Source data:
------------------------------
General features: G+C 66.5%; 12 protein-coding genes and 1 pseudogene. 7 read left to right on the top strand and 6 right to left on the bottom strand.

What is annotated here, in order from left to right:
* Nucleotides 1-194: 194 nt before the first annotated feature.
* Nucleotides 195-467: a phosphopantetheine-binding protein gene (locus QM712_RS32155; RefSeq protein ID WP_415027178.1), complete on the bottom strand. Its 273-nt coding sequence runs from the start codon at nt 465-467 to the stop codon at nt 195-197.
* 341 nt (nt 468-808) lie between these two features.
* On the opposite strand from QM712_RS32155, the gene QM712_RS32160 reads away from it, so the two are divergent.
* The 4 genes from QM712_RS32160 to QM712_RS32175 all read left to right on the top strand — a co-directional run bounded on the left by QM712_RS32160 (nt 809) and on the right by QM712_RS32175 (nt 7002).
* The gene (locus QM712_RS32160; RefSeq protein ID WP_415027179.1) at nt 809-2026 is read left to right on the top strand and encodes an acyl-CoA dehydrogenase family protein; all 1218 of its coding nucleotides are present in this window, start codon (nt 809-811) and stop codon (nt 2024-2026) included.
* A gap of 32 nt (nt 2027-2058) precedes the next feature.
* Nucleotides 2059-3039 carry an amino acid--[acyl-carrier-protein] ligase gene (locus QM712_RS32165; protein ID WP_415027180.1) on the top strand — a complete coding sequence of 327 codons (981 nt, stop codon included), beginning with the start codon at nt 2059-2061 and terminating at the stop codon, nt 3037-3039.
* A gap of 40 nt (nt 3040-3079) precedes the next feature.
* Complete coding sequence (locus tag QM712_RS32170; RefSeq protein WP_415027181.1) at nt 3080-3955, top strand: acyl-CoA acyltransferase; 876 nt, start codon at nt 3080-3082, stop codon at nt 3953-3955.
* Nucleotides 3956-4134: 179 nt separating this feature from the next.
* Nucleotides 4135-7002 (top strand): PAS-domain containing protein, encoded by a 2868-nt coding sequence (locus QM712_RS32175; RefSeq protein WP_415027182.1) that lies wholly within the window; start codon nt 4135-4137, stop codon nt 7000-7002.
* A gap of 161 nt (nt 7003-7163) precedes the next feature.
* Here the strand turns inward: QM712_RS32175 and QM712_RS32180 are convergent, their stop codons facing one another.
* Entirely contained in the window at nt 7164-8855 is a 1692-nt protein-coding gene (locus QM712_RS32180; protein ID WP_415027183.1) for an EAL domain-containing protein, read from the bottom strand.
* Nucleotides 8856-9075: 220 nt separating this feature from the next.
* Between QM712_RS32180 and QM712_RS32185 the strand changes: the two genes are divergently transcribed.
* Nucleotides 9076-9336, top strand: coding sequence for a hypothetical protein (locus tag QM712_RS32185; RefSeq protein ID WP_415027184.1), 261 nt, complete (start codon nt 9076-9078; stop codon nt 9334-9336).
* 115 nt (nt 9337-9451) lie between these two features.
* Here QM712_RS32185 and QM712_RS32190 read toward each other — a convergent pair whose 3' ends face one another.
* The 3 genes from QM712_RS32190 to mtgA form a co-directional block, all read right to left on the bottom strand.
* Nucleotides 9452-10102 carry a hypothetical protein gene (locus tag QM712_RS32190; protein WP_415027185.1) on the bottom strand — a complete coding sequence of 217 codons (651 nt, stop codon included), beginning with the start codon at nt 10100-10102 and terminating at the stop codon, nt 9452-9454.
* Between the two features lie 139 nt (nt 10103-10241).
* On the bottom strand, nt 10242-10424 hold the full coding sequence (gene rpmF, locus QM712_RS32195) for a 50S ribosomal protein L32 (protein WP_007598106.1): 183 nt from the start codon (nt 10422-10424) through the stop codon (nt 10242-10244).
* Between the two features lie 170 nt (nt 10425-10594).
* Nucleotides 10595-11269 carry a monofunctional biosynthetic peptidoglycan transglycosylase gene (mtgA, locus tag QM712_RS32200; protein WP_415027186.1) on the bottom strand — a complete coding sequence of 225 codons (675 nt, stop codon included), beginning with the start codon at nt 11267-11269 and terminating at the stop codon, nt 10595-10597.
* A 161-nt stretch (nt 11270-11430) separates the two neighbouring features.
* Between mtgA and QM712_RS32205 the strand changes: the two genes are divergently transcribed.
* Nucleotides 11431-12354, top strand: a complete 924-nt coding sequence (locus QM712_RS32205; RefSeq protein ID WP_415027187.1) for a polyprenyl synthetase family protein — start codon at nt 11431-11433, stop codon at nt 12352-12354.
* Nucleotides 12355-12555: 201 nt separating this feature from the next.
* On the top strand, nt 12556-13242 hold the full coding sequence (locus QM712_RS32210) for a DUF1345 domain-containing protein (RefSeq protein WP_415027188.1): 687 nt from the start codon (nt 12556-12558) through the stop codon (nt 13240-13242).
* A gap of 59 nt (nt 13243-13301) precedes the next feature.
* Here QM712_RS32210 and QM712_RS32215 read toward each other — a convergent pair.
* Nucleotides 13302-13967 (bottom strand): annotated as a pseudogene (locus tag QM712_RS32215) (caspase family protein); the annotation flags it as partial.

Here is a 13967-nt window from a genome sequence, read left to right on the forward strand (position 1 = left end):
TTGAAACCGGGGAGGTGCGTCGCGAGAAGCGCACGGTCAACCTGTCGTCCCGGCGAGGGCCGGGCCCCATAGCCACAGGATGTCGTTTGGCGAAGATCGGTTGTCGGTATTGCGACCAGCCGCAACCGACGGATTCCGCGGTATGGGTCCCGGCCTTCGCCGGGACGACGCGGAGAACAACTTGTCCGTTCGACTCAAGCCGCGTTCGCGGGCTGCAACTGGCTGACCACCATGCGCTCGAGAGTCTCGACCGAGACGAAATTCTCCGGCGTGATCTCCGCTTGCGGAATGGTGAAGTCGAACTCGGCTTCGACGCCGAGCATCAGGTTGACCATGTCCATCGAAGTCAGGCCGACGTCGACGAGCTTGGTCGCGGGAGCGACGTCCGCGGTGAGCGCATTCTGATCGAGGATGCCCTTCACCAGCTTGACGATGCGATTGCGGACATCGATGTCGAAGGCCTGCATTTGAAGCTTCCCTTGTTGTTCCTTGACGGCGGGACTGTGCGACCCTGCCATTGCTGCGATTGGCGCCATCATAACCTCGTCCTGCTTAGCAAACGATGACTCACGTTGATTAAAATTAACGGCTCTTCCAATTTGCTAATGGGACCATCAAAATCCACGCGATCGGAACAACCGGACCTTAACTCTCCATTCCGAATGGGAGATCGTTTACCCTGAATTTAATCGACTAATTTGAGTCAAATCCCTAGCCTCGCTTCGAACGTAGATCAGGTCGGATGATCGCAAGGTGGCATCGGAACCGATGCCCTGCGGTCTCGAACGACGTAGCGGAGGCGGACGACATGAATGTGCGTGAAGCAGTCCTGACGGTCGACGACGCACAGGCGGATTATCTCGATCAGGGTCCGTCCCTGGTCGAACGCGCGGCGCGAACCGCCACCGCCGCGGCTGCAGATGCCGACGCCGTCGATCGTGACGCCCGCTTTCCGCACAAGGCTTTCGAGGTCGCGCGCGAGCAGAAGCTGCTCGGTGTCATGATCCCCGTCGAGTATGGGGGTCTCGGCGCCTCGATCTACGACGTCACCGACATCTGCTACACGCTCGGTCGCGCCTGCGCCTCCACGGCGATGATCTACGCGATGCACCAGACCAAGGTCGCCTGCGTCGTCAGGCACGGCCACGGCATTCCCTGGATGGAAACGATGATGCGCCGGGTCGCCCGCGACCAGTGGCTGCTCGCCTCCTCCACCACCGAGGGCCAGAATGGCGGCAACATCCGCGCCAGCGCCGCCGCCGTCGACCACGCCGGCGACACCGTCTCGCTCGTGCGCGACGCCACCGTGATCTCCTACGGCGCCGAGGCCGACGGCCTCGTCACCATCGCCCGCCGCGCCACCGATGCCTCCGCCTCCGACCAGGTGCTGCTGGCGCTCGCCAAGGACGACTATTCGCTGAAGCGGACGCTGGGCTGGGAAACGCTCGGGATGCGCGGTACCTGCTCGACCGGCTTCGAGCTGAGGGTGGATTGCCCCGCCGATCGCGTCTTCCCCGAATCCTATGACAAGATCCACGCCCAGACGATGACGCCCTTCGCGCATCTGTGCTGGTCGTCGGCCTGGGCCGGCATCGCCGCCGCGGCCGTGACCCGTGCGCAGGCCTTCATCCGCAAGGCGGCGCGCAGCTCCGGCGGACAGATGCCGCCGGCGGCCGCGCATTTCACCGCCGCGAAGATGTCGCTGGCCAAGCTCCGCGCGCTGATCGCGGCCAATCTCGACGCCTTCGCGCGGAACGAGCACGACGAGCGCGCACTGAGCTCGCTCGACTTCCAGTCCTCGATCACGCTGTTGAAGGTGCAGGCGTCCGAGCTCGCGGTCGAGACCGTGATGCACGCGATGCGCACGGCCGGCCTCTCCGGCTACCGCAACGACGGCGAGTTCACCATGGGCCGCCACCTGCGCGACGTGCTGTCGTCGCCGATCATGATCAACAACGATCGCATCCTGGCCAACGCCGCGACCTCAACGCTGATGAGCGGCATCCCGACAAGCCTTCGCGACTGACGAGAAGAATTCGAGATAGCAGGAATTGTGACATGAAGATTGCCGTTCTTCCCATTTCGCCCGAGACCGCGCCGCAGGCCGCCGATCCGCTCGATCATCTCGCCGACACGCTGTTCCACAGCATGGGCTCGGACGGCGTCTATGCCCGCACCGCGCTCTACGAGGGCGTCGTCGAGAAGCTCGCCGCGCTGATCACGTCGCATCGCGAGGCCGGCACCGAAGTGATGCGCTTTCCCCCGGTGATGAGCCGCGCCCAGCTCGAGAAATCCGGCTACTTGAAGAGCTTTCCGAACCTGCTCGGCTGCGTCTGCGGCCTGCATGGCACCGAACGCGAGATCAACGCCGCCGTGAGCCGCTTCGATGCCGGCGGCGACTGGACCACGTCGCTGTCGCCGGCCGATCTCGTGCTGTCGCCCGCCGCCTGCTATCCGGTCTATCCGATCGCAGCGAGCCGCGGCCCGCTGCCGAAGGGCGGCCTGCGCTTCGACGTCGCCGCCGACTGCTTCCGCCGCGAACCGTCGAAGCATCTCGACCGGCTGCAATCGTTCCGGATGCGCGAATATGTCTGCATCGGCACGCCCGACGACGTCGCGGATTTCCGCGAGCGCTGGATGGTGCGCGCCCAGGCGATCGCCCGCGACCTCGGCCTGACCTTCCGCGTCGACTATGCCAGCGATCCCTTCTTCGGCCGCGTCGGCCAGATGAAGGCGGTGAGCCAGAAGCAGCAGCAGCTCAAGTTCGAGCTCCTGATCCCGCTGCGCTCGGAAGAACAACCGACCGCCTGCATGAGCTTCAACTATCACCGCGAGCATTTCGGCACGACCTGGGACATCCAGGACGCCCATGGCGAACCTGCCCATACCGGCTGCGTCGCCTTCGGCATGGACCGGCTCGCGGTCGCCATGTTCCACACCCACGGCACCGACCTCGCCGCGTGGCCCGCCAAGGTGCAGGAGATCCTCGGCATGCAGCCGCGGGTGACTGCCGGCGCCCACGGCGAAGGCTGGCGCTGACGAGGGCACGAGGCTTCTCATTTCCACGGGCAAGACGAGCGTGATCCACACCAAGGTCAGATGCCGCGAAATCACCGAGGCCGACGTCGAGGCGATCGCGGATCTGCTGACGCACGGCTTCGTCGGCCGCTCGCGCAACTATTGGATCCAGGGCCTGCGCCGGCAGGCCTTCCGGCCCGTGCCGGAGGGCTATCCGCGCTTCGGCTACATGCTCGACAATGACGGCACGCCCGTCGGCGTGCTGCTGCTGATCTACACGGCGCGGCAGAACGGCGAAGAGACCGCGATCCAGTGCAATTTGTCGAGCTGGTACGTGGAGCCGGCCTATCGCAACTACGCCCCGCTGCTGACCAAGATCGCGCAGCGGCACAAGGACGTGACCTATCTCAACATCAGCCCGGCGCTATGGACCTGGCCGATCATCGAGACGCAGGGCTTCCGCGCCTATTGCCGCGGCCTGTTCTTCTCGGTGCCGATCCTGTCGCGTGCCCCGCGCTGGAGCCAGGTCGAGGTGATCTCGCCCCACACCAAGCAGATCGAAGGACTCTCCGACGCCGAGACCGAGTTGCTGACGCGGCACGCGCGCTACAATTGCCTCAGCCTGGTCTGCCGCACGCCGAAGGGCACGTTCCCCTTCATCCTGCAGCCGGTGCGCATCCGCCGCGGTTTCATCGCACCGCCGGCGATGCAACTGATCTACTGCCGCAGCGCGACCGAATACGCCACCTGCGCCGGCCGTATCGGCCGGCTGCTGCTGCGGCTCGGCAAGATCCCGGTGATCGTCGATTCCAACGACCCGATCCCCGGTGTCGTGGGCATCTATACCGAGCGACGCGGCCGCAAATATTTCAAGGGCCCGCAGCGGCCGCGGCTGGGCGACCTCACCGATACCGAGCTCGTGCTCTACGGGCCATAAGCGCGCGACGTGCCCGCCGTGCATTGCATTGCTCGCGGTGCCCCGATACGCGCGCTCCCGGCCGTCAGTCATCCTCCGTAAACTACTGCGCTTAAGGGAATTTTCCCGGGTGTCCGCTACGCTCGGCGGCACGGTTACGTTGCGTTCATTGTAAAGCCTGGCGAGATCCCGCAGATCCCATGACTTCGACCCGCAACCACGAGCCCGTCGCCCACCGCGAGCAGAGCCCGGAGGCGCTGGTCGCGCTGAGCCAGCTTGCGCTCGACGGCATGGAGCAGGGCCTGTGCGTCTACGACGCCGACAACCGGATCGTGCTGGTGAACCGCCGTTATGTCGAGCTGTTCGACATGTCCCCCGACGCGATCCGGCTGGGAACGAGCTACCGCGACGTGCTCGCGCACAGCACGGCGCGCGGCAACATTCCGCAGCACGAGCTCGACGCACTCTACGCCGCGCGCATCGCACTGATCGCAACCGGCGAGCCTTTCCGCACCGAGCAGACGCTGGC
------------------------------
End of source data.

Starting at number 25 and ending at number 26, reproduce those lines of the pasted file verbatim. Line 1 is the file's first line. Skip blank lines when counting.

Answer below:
* Between the two features lie 139 nt (nt 10103-10241).
* On the bottom strand, nt 10242-10424 hold the full coding sequence (gene rpmF, locus QM712_RS32195) for a 50S ribosomal protein L32 (protein WP_007598106.1): 183 nt from the start codon (nt 10422-10424) through the stop codon (nt 10242-10244).